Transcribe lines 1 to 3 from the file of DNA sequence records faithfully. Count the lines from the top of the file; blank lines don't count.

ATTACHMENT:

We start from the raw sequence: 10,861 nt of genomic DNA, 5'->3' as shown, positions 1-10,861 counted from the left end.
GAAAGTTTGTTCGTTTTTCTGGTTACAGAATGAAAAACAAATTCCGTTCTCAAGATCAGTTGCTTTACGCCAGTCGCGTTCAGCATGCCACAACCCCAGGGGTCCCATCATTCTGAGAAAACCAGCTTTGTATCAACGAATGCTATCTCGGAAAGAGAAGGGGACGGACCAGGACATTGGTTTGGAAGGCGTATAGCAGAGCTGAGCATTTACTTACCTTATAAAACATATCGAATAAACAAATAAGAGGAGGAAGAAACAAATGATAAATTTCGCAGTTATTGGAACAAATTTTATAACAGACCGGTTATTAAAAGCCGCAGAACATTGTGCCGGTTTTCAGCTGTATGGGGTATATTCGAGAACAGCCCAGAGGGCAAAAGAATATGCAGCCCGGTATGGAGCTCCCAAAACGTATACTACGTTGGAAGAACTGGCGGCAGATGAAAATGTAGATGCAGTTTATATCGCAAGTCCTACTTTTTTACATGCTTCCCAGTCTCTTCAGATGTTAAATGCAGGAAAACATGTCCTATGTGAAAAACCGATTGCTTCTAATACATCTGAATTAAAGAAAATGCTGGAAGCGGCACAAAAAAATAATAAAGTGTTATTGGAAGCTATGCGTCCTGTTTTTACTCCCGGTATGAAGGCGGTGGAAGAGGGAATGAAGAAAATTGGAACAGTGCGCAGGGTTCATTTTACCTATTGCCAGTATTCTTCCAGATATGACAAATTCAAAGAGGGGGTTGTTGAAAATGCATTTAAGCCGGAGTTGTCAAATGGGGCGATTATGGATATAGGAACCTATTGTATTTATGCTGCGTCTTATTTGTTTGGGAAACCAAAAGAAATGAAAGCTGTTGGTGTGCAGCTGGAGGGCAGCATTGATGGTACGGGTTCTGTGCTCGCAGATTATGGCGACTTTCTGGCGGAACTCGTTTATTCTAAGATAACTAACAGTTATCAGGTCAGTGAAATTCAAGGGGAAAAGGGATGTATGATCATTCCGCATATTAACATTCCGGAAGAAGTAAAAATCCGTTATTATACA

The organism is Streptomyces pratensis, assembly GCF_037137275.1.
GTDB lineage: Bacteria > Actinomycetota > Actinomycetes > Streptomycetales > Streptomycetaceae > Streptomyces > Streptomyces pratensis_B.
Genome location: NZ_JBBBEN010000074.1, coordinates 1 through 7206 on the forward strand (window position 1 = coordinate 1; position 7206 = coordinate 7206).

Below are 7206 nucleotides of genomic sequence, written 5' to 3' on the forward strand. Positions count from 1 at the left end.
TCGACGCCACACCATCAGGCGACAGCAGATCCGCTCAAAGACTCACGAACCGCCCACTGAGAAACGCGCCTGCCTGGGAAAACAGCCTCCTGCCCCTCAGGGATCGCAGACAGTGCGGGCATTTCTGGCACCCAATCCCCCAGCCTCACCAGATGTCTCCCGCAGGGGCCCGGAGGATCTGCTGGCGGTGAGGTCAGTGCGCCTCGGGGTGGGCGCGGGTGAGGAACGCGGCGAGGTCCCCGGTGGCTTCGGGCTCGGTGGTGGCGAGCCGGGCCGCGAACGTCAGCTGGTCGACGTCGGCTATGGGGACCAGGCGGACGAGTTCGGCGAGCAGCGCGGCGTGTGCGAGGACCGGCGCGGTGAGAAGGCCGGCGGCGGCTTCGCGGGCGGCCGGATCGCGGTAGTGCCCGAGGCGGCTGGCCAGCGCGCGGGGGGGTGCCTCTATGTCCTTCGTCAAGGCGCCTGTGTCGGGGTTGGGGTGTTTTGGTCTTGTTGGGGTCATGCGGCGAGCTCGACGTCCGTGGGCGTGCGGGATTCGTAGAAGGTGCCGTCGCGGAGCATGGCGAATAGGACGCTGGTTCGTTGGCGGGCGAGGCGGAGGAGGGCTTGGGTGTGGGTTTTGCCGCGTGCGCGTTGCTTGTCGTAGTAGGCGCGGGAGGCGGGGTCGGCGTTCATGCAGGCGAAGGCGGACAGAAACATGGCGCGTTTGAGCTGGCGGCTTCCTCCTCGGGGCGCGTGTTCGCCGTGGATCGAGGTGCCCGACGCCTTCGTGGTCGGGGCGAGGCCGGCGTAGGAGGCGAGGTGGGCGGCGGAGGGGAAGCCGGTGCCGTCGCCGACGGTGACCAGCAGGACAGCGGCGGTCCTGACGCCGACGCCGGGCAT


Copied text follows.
We start from the raw sequence: 10,861 nt of genomic DNA, 5'->3' as shown, positions 1-10,861 counted from the left end.
GAAAGTTTGTTCGTTTTTCTGGTTACAGAATGAAAAACAAATTCCGTTCTCAAGATCAGTTGCTTTACGCCAGTCGCGTTCAGCATGCCACAACCCCAGGGGTCCCATCATTCTGAGAAAACCAGCTTTGTATCAACGAATGCTATCTCGGAAAGAGAAGGGGACGGACCAGGACATTGGTTTGGAAGGCGTATAGCAGAGCTGAGCATTTACTTACCTTATAAAACATATCGAATAAACAAATAAGAGGAGGAAGAAACAAATGATAAATTTCGCAGTTATTGGAACAAATTTTATAACAGACCGGTTATTAAAAGCCGCAGAACATTGTGCCGGTTTTCAGCTGTATGGGGTATATTCGAGAACAGCCCAGAGGGCAAAAGAATATGCAGCCCGGTATGGAGCTCCCAAAACGTATACTACGTTGGAAGAACTGGCGGCAGATGAAAATGTAGATGCAGTTTATATCGCAAGTCCTACTTTTTTACATGCTTCCCAGTCTCTTCAGATGTTAAATGCAGGAAAACATGTCCTATGTGAAAAACCGATTGCTTCTAATACATCTGAATTAAAGAAAATGCTGGAAGCGGCACAAAAAAATAATAAAGTGTTATTGGAAGCTATGCGTCCTGTTTTTACTCCCGGTATGAAGGCGGTGGAAGAGGGAATGAAGAAAATTGGAACAGTGCGCAGGGTTCATTTTACCTATTGCCAGTATTCTTCCAGATATGACAAATTCAAAGAGGGGGTTGTTGAAAATGCATTTAAGCCGGAGTTGTCAAATGGGGCGATTATGGATATAGGAACCTATTGTATTTATGCTGCGTCTTATTTGTTTGGGAAACCAAAAGAAATGAAAGCTGTTGGTGTGCAGCTGGAGGGCAGCATTGATGGTACGGGTTCTGTGCTCGCAGATTATGGCGACTTTCTGGCGGAACTCGTTTATTCTAAGATAACTAACAGTTATCAGGTCAGTGAAATTCAAGGGGAAAAGGGATGTATGATCATTCCGCATATTAACATTCCGGAAGAAGTAAAAATCCGTTATTATACA

The organism is Streptomyces pratensis, assembly GCF_037137275.1.